Then the insistent Vivie demands of her mother: “suppose we were both as poor as you were in those wretched old days, are you quite sure that you wouldn’t advise me to try the Waterloo bar, or marry a labourer, or even go into the factory?” Her mother answers sternly, “Of course not. What sort of mother do you take me for! How could you keep your self-respect in such starvation and slavery?” Mrs. Warren chose the lesser of two evils—which turns out to be a brothel—and in the process turns the moral world upside down. This line is directly related to Shaw’s intention as a playwright; according to a quote in the playbill, he stated, “though it is quite natural and right for Mrs. Warren to choose what is, according to her lights, the least immoral alternative, it is none the less infamous of society to offer such alternatives.” Meanwhile, this part of the play reveals Mrs. Warren’s clear-headed logic, business sense, and spirit of perseverance. In this way, Vivie is drawn to Mrs. Warren, and even starts to feel sympathy—the beginning of love—for her mother who was so often absent.

Unfortunately, Vivie’s affection doesn’t get the chance to grow into love. When she discovers Mrs. Warren continued her profession even after she had earned sufficient money, Vivie decides to shut her mother out of her life. Their differences are exposed in their last discussion, which proves to be a scene of catastrophe for Mrs. Warren, relief for Vivie, and heartbreaking intensity for the audience watching it unfold. One of the most painful moments—revealing the horrifying trap society has laid out for women—comes when Mrs. Warren laments, “Oh, the injustice of it! the injustice! the injustice! I always wanted to be a good woman. I tried honest work; and I was slave-driven until I cursed the day I ever heard of honest work. I was a good mother; and because I made my daughter a good woman she turns me out as if I were a leper. Oh, if I only had my life to live over again! I'd talk to that lying clergyman in the school. From this time forth, so help me Heaven in my last hour, I'll do wrong and nothing but wrong. And I'll prosper on it.”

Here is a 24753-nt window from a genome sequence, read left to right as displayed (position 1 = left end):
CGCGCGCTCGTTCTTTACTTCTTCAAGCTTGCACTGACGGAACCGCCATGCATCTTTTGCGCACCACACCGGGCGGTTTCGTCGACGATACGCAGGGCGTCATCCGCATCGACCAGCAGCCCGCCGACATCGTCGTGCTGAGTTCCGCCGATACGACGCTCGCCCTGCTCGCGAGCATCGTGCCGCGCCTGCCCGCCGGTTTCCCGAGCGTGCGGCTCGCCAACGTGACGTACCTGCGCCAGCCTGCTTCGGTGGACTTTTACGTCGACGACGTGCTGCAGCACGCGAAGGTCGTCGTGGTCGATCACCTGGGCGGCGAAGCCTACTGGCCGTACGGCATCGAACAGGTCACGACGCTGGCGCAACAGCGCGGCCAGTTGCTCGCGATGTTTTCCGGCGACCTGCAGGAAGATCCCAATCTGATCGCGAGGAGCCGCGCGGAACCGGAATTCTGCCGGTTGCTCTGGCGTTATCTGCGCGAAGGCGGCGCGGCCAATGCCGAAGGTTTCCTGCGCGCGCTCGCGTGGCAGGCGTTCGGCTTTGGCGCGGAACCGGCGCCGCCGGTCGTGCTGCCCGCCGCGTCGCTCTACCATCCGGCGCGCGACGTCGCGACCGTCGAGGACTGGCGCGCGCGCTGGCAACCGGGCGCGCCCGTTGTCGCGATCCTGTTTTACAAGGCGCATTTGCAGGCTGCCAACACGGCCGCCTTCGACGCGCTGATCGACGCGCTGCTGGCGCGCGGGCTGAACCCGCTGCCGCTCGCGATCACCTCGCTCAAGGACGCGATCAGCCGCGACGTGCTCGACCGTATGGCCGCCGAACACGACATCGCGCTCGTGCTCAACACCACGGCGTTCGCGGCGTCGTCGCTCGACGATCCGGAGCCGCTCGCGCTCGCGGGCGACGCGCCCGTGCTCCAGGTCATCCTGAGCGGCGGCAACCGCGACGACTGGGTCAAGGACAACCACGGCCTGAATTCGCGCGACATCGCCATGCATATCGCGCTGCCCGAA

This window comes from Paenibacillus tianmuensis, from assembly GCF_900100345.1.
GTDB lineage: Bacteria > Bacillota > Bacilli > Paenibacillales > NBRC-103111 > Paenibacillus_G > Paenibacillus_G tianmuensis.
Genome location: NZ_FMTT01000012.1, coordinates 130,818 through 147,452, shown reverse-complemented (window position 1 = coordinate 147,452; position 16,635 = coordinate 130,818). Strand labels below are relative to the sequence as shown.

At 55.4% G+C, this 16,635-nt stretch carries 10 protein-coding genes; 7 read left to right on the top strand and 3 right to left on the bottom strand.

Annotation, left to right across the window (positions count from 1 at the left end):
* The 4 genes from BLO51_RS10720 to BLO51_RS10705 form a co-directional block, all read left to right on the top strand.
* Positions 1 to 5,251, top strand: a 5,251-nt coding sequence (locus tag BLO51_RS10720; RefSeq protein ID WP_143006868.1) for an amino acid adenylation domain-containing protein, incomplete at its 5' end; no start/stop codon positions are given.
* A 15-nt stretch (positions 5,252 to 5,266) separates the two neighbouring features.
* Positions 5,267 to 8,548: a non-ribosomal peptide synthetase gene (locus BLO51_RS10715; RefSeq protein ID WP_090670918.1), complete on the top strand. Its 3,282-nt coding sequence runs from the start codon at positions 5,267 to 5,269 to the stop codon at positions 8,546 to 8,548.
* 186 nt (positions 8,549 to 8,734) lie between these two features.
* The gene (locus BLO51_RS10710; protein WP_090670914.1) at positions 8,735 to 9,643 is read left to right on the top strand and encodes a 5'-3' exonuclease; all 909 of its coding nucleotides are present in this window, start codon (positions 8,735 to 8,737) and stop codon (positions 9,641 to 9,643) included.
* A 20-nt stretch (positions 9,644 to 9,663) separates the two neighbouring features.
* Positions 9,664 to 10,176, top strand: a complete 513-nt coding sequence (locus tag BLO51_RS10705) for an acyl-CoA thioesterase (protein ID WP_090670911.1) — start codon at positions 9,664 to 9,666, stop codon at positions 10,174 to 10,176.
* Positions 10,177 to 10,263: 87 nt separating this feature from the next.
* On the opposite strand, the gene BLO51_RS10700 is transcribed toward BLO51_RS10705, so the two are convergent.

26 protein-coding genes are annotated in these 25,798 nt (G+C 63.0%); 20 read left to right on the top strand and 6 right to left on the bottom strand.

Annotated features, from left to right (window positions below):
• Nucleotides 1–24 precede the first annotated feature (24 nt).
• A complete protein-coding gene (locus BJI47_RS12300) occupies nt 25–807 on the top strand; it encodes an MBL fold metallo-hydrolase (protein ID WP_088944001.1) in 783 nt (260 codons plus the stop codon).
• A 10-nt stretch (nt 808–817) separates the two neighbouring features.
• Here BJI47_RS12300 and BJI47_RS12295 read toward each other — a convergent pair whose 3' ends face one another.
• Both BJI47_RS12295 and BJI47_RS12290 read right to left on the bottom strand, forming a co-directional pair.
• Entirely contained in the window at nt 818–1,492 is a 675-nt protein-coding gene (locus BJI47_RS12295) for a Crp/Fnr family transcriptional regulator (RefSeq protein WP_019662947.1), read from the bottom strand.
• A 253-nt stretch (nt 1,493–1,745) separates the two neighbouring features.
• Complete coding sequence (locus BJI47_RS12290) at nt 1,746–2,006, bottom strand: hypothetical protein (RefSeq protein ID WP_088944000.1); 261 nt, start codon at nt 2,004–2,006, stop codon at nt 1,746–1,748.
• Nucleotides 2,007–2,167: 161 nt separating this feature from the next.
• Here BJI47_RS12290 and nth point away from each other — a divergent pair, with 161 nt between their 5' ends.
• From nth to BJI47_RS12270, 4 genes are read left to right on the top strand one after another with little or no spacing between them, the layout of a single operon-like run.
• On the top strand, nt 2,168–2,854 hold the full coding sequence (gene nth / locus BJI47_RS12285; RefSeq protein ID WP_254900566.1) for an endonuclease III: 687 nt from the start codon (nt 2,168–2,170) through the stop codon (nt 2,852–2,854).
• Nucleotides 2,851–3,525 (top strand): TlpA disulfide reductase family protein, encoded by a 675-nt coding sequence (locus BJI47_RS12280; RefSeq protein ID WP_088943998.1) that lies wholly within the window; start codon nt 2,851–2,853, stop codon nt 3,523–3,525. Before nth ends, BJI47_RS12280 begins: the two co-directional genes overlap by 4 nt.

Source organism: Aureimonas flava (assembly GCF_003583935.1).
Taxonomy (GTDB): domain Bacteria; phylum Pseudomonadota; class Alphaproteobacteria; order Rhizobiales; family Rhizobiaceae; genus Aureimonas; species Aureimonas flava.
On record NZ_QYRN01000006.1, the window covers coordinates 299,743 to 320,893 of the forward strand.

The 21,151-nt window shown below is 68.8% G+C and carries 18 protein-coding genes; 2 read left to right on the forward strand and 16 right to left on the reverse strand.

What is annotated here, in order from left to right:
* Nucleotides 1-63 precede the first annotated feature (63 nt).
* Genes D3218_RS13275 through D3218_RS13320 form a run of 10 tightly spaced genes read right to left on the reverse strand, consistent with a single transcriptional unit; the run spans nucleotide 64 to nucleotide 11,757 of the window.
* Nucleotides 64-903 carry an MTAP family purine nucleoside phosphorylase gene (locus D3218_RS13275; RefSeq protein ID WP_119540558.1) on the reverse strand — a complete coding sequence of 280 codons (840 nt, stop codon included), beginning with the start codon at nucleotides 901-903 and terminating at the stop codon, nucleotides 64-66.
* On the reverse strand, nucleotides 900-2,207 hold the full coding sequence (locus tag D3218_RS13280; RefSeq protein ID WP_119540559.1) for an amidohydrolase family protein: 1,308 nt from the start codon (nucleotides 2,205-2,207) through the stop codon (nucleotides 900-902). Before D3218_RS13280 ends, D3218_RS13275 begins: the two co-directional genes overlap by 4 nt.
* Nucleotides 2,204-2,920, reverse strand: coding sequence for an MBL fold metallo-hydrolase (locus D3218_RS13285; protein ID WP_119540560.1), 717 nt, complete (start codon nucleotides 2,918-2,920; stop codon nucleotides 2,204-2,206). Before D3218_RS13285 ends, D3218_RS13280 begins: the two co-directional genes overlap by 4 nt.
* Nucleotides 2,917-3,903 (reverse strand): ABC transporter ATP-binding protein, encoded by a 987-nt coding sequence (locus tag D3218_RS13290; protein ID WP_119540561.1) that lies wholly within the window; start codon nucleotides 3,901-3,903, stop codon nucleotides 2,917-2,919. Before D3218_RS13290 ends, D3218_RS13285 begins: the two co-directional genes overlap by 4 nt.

I remember getting goosebumps when Mrs. Warren’s screamed at Vivie’s relentless spite. Mrs. Warren loved her daughter so much that she gave her the best the world had to offer—when she herself had no such offer at the same age—only to be rejected and literally cast out of Vivie’s life:

MRS WARREN ...But listen to this. Do you know what I would do with you if you were a baby again? aye, as sure as there's a Heaven above us.

VIVIE. Strangle me, perhaps.

MRS WARREN. No: I'd bring you up to be a real daughter to me, and not what you are now, with your pride and your prejudices and the college education you stole from me: yes, stole: deny it if you can: what was it but stealing? I'd bring you up in my own house, I would.

VIVIE [quietly] In one of your own houses.

MRS WARREN [screaming] Listen to her! listen to how she spits on her mother's grey hairs! Oh, may you live to have your own daughter tear and trample on you as you have trampled on me. And you will: you will. No woman ever had luck with a mother's curse on her.

After all the play’s grand exploration of social vices, the intimate relationship between parent and child still shines through. The end of “Mrs. Warren’s Profession” hits us harder as we realize the real casualty of society’s corruption: the heartbreaking separation of a mother and her daughter.